News Center

Thursday, August 2, 2012

St. Francis Health takes extra steps to conserve water, electricity during drought

INDIANAPOLIS –  As drought conditions continue to deepen throughout Central Indiana and force water usage restrictions and burn bans, Franciscan St. Francis Health is taking additional steps to conserve resources at its Indianapolis and Mooresville campuses.

The U.S. Drought Monitor reports that portions of central Indiana – including Marion, Johnson and Morgan counties – are classified as being in “extreme drought.”

“One of our bedrock values is the commitment to be good stewards of resources at our hospitals and facilities,” said Robert J. Brody, president and chief executive officer. “Given the climate conditions and the uncertainty of any immediate relief, we are taking further steps to reduce our water consumption and more closely monitor our utilities – none of which will affect the safety and comfort of our patients.”

Effective immediately or to be phased in soon at our Indianapolis and Mooresville campuses will:

  •  Use disposable dishes and cutlery for customers at the Terrace CafĂ©. Discontinue the use of the cafeteria pulper, a machine which shreds food waste. With both measures in place, more than  2,400 gallons of water will be saved every day.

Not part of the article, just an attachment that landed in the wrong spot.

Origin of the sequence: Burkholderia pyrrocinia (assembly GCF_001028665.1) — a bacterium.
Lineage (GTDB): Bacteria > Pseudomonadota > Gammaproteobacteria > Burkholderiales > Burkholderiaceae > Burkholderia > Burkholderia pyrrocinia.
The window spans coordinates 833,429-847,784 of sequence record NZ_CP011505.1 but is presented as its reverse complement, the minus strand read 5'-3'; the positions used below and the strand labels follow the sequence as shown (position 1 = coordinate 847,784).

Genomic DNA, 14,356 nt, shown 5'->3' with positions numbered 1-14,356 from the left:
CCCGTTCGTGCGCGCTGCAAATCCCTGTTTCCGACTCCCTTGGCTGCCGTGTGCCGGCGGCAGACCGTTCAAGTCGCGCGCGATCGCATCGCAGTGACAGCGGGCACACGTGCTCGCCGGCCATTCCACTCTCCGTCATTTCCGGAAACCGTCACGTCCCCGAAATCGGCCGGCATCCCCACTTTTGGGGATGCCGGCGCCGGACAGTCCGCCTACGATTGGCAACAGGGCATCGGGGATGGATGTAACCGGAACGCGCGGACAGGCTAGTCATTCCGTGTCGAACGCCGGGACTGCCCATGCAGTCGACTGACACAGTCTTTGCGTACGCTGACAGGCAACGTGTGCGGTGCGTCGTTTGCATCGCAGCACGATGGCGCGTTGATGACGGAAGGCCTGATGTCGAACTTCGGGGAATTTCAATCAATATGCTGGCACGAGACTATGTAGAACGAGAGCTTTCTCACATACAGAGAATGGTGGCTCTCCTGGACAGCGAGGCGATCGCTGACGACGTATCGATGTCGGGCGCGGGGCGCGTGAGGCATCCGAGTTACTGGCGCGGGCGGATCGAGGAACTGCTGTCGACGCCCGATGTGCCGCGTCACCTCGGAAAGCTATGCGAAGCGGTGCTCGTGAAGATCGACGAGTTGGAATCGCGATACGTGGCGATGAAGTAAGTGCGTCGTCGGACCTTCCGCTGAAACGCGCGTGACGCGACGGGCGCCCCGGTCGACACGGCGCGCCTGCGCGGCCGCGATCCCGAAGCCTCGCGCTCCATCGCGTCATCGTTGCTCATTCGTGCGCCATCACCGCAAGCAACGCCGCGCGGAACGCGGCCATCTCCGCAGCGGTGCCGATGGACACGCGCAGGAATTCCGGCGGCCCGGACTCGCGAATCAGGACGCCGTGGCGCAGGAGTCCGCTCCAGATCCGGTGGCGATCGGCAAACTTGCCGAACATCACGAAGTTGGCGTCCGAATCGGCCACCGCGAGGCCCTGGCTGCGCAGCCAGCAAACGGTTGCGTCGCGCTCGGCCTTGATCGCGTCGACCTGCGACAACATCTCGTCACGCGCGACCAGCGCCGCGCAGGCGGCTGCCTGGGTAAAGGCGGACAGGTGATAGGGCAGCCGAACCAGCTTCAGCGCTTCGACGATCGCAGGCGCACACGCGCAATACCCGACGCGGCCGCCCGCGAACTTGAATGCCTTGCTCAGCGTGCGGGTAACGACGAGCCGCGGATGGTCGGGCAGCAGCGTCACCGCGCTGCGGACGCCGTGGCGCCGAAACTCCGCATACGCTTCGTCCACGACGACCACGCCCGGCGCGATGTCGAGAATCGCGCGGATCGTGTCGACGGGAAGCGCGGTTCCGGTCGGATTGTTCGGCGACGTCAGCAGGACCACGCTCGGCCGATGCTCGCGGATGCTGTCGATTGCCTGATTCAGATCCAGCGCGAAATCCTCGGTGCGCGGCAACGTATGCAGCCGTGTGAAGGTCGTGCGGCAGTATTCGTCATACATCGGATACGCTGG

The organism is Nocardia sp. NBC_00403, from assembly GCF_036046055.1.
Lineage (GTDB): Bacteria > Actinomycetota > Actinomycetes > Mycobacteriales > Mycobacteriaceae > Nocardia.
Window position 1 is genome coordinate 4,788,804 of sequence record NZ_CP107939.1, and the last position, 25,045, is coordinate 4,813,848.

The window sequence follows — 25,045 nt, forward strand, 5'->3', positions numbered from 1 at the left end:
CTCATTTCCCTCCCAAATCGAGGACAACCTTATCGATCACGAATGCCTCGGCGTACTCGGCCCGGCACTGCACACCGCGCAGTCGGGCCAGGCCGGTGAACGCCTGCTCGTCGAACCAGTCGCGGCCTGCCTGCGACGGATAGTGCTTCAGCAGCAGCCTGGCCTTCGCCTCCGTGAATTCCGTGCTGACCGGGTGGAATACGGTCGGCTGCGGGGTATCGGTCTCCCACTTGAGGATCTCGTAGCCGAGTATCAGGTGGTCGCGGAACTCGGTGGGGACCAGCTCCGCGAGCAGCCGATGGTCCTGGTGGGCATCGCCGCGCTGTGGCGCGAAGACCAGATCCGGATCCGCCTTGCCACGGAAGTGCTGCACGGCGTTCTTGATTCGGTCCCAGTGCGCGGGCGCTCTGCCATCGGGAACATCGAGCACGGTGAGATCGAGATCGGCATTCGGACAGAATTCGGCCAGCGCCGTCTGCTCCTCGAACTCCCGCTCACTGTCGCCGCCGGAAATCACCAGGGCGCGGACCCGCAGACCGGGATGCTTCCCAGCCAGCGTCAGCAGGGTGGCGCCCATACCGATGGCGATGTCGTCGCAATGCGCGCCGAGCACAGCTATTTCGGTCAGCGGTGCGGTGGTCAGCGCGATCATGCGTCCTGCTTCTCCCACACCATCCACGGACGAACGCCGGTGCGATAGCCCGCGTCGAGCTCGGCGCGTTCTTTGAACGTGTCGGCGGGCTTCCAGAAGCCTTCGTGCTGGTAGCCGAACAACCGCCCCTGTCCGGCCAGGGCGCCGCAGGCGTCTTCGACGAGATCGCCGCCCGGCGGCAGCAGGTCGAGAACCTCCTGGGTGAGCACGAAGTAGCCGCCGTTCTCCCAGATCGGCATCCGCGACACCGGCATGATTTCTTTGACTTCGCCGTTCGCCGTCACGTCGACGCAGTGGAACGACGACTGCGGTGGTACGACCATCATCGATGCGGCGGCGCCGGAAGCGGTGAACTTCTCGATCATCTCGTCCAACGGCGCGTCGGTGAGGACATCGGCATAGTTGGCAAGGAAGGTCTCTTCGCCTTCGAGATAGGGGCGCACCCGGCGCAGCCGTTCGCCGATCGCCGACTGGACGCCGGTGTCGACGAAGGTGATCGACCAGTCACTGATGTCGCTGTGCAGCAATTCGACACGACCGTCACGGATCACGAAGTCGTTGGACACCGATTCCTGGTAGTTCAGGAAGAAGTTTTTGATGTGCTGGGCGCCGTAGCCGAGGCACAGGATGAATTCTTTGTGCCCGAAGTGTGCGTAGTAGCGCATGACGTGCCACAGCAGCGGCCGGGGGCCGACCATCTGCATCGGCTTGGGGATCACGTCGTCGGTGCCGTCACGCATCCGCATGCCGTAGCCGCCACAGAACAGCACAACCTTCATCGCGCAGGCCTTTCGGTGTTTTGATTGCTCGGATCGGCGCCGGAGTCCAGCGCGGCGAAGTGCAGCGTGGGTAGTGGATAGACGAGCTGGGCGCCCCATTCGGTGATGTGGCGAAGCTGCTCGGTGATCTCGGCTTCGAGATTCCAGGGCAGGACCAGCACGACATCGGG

• Use disposable cloths for surface cleaning.
  •  Defer power-washing of sidewalks and bricks and sprinkler testing.
  •  Defer fire hydrant testing while remaining in compliance with regulations.
  •  Reduce the washing of hospital vehicles by at least 50 percent.
  • Increase usage of bottled water (both one and five-gallon containers) to ensure sufficient quantities are on hand for reserves.
  • Test well water for personal consumption safety if needed.  

 Additionally, the hospitals will make more efficient use of electricity by:

  •  Turning off lights in storerooms, unoccupied offices, restrooms and other similar areas.
  • Close drapes and blinds on the sunward side of buildings during daylight hours to help reduce temperatures in those areas.
  •  Increase the temperature in non-clinical areas to 76° F.
  • Wherever possible, thermostat night setbacks will be used.

Additionally, hospital officials remind the public that all campuses are designated as “smoke-free,” meaning that smoking is not permitted anywhere on Franciscan St. Francis Health properties. There have been numerous incidents of grass fires throughout Central Indiana in recent weeks caused by motorists tossing their cigarettes. Extinguishing these fires unnecessarily depletes water supplies.

There is no imminent threat of widespread water shortages, which could affect operations at the two hospitals. All hospitals are priority customers of utility companies.

Franciscan St. Francis’ smaller hospital in Carmel is not affected by these actions at this time.

“Our employees are good stewards of resources,” Brody said. They do so not only out of a sense of professional responsibility but because it is the right thing to do at all times.”